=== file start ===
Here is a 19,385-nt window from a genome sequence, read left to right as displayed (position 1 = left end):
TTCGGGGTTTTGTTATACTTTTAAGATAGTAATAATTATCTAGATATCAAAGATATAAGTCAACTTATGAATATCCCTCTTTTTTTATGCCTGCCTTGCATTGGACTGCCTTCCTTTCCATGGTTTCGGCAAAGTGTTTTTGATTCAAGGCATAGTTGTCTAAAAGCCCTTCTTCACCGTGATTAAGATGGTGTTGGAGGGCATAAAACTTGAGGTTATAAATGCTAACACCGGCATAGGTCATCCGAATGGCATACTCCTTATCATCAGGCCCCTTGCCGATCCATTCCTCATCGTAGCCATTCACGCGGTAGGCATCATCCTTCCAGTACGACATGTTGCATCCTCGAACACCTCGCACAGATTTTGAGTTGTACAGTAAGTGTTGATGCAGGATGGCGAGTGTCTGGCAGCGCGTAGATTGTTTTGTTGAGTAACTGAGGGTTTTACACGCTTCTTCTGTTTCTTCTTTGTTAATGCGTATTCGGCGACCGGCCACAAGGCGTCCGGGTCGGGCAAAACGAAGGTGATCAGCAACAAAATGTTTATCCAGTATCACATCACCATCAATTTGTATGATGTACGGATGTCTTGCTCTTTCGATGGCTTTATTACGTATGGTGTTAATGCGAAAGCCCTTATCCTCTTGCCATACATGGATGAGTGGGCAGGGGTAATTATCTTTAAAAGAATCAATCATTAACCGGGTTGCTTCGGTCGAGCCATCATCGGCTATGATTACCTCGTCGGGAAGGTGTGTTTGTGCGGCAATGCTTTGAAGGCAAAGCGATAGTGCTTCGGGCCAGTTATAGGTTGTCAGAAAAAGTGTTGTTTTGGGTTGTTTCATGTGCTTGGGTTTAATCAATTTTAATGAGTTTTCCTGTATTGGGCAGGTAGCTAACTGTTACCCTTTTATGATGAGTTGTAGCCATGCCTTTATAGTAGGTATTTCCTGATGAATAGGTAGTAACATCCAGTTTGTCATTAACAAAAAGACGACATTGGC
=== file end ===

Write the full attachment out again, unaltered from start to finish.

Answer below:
Here is a 19,385-nt window from a genome sequence, read left to right as displayed (position 1 = left end):
TTCGGGGTTTTGTTATACTTTTAAGATAGTAATAATTATCTAGATATCAAAGATATAAGTCAACTTATGAATATCCCTCTTTTTTTATGCCTGCCTTGCATTGGACTGCCTTCCTTTCCATGGTTTCGGCAAAGTGTTTTTGATTCAAGGCATAGTTGTCTAAAAGCCCTTCTTCACCGTGATTAAGATGGTGTTGGAGGGCATAAAACTTGAGGTTATAAATGCTAACACCGGCATAGGTCATCCGAATGGCATACTCCTTATCATCAGGCCCCTTGCCGATCCATTCCTCATCGTAGCCATTCACGCGGTAGGCATCATCCTTCCAGTACGACATGTTGCATCCTCGAACACCTCGCACAGATTTTGAGTTGTACAGTAAGTGTTGATGCAGGATGGCGAGTGTCTGGCAGCGCGTAGATTGTTTTGTTGAGTAACTGAGGGTTTTACACGCTTCTTCTGTTTCTTCTTTGTTAATGCGTATTCGGCGACCGGCCACAAGGCGTCCGGGTCGGGCAAAACGAAGGTGATCAGCAACAAAATGTTTATCCAGTATCACATCACCATCAATTTGTATGATGTACGGATGTCTTGCTCTTTCGATGGCTTTATTACGTATGGTGTTAATGCGAAAGCCCTTATCCTCTTGCCATACATGGATGAGTGGGCAGGGGTAATTATCTTTAAAAGAATCAATCATTAACCGGGTTGCTTCGGTCGAGCCATCATCGGCTATGATTACCTCGTCGGGAAGGTGTGTTTGTGCGGCAATGCTTTGAAGGCAAAGCGATAGTGCTTCGGGCCAGTTATAGGTTGTCAGAAAAAGTGTTGTTTTGGGTTGTTTCATGTGCTTGGGTTTAATCAATTTTAATGAGTTTTCCTGTATTGGGCAGGTAGCTAACTGTTACCCTTTTATGATGAGTTGTAGCCATGCCTTTATAGTAGGTATTTCCTGATGAATAGGTAGTAACATCCAGTTTGTCATTAACAAAAAGACGACATTGGC